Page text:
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Richmond book worms, procrastinators can rejoice as library late fees are officially lifted

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RICHMOND (NEWS 1130) — Richmond Public Library has a gift for residents this Valentine’s Day. The removal of late fees — forever.

The Library Board has unanimously voted to get rid of fines so, as of Sunday, late fees are officially a thing of the past.

Chief Librarian Susan Walters says the fees had already been temporarily halted since last year because of the pandemic, but she says, “We really wanted to make this permanent.”

“We want people to be able to use our services. And fines are a real impediment for a lot of people who may be more vulnerable,” she says. “So I think of seniors in our community who maybe don’t have the same financial situation that they had when they were working. We’ve got people who may be experiencing homelessness. And when you think of a mom with multiple children in their cards just trying to manage all the cards and get all the items back. We want people to be able to enjoy their library services, or the library is a resource for all of our communities.”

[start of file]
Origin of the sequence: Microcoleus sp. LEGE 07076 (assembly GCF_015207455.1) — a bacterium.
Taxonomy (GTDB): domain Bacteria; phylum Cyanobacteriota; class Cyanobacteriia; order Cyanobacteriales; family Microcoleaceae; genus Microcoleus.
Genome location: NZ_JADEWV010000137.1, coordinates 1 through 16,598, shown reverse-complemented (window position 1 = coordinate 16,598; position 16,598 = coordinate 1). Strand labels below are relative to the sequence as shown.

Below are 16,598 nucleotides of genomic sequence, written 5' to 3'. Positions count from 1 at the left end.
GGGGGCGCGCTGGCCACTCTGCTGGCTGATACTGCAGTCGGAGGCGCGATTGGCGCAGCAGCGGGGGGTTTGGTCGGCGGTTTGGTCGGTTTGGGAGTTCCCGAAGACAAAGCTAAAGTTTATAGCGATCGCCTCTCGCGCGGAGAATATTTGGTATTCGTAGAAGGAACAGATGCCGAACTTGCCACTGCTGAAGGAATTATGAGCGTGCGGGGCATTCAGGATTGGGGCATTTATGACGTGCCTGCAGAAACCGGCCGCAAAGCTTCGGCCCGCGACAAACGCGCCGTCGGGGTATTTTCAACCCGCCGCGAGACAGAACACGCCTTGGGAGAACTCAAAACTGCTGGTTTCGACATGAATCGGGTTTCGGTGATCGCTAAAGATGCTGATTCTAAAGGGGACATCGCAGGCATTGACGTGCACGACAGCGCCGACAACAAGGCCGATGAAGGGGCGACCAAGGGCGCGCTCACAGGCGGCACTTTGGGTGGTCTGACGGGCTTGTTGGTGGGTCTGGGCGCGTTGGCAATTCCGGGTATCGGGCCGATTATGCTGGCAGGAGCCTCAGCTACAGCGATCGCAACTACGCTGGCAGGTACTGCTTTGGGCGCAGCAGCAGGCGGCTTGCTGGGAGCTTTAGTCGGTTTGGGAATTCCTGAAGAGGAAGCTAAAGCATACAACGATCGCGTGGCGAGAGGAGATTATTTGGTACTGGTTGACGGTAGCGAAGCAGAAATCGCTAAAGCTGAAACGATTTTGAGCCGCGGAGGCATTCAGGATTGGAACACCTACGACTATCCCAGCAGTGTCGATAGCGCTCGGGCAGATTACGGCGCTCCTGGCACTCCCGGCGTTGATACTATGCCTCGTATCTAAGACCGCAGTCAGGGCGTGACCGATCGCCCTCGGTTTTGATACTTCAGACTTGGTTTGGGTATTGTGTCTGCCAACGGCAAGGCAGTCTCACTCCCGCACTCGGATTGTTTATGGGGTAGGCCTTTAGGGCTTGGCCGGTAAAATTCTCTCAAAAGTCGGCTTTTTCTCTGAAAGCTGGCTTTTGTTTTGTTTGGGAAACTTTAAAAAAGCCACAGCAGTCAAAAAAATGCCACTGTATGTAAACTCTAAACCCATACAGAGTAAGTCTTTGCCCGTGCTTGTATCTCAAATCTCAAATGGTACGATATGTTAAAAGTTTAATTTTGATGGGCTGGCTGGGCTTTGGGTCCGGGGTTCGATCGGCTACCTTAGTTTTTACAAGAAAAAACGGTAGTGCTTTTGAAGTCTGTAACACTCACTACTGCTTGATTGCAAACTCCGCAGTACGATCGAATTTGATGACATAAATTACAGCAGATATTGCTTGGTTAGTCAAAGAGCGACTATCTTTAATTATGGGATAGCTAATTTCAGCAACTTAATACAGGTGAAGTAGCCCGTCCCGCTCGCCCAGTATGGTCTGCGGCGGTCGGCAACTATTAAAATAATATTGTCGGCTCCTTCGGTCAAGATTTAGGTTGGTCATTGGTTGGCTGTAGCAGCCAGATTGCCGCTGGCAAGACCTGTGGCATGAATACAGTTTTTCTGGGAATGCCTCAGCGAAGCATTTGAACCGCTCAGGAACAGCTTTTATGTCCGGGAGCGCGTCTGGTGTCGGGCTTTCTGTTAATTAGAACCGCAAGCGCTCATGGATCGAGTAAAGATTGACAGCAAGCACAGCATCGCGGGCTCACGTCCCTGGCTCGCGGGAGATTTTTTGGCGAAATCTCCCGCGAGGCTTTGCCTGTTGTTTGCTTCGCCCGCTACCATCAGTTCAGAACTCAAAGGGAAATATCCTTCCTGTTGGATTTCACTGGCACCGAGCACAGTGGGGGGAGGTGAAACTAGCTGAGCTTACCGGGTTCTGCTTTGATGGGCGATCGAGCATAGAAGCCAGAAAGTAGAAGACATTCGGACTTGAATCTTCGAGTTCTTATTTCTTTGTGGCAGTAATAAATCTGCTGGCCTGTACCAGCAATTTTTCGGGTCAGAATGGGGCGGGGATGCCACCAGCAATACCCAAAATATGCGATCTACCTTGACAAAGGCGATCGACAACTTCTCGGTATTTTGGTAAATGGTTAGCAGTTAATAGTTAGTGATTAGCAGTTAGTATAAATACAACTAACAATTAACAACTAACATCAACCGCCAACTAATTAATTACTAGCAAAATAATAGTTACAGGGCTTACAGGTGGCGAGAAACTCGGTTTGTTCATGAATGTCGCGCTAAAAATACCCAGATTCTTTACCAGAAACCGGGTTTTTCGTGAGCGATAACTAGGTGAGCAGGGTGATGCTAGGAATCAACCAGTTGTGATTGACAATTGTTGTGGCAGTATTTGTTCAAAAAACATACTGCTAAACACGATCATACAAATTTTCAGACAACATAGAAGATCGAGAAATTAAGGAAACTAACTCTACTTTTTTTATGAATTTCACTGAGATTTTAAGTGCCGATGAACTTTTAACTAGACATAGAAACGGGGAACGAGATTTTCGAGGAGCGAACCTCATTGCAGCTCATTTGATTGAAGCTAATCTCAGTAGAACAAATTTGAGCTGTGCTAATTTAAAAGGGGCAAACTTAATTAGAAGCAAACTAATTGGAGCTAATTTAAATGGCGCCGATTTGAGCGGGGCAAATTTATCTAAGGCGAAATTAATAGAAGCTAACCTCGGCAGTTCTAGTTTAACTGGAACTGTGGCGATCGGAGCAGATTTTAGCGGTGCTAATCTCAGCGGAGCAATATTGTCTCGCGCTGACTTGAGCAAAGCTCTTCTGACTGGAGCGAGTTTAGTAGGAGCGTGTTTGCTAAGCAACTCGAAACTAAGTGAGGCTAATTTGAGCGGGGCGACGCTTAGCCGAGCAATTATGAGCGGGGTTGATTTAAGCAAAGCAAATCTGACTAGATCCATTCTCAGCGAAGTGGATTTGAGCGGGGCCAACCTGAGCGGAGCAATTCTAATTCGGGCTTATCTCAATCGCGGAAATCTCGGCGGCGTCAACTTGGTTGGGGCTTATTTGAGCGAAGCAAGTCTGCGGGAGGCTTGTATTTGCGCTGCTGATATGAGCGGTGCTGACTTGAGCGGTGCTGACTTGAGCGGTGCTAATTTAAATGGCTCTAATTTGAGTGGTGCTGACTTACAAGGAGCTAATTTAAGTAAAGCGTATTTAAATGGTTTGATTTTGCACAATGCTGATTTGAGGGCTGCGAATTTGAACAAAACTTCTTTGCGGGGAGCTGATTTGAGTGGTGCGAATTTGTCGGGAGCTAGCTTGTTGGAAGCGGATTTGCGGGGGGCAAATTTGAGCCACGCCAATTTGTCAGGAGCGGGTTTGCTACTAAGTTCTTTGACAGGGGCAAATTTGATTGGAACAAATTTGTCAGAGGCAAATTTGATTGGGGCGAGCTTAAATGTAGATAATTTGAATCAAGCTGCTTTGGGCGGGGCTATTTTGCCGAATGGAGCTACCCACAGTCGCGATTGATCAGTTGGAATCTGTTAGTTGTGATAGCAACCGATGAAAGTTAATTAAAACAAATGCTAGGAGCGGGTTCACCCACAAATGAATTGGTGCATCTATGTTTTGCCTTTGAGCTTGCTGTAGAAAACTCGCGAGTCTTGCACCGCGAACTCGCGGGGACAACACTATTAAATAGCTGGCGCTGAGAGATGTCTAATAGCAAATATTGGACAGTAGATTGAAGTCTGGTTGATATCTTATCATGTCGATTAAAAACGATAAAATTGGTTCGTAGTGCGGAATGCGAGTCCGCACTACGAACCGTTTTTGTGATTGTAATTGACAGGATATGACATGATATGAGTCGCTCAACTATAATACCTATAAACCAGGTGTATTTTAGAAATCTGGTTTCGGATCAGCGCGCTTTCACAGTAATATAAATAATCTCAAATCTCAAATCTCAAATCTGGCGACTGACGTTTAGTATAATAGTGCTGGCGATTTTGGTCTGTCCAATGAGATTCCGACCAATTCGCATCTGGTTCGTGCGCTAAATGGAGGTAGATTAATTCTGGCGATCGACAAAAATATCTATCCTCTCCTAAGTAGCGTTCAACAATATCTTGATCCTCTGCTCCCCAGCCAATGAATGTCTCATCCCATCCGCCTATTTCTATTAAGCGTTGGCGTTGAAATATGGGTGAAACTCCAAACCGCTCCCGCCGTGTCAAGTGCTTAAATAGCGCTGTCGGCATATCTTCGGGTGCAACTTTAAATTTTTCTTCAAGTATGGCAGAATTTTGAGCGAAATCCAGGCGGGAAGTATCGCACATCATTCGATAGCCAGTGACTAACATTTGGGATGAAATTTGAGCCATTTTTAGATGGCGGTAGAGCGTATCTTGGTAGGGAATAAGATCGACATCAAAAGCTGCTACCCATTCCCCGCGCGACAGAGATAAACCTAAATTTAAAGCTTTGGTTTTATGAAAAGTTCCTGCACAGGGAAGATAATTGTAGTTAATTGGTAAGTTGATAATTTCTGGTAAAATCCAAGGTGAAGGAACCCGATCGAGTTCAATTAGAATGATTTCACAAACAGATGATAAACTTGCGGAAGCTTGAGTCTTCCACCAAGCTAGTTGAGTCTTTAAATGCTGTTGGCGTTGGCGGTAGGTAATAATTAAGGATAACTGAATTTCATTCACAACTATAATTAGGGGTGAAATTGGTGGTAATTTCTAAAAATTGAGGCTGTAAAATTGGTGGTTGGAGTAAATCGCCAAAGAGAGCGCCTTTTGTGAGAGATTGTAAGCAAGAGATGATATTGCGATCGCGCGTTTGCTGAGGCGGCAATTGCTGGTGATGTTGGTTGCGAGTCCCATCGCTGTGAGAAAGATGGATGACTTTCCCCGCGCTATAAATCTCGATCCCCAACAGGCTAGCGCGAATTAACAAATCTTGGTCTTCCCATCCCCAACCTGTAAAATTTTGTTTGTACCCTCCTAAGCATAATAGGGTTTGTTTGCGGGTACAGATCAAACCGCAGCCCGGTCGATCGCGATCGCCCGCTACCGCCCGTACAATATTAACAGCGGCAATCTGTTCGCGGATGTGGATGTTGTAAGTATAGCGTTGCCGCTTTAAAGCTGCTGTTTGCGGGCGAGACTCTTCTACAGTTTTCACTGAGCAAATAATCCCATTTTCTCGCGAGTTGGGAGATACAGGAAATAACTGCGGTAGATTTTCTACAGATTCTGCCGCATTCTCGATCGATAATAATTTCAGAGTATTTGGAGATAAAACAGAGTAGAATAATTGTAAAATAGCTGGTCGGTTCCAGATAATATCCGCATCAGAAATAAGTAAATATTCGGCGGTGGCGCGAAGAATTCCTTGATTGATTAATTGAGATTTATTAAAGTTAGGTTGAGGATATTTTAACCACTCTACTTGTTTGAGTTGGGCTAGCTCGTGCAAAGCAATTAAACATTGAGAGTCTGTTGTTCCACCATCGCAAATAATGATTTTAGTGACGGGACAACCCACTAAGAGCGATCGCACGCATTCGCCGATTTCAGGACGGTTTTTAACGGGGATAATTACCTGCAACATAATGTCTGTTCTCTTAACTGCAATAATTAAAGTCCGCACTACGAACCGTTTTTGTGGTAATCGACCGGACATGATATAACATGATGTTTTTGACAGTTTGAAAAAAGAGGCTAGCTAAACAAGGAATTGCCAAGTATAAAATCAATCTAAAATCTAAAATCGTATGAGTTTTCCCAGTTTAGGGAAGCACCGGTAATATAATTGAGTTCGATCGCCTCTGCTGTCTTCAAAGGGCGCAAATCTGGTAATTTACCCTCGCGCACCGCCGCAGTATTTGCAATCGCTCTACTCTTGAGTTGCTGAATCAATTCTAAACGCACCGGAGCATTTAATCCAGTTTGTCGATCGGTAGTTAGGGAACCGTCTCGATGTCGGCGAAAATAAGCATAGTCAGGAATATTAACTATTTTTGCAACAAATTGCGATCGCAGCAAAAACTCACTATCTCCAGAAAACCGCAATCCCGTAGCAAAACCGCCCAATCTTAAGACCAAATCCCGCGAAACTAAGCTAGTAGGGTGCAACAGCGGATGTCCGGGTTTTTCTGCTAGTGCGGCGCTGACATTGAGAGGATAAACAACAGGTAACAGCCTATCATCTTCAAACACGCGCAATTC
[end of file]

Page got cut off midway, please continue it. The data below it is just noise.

While some may be quick to believe that such a move would entice people to not return checked out items, Walters says it’s been proven by libraries that have gone fine free that materials do come back.

“There’s more engagement from the community in getting that material back because there’s not this punitive late fine attached to it,” she explains. “We have seen through this pandemic huge numbers of our materials being returned and holds in place. So we’re not worried that that material will not come back to the library.”

According to Walers, over 270 cities in North America have seen libraries permanently remove late fines, including Whistler, Burnaby and North Vancouver.

Over the years, she adds, because more people are more inclined to check out digital content, that can’t be fined because there’s no late fine since books are returned automatically.

“So we wanted to level that playing field between digital and physical because we know not everyone in our community chooses to use digital content.”

As for revenue generated from fines the Richmond Public library says late fines represent one per cent of the library’s operating budget.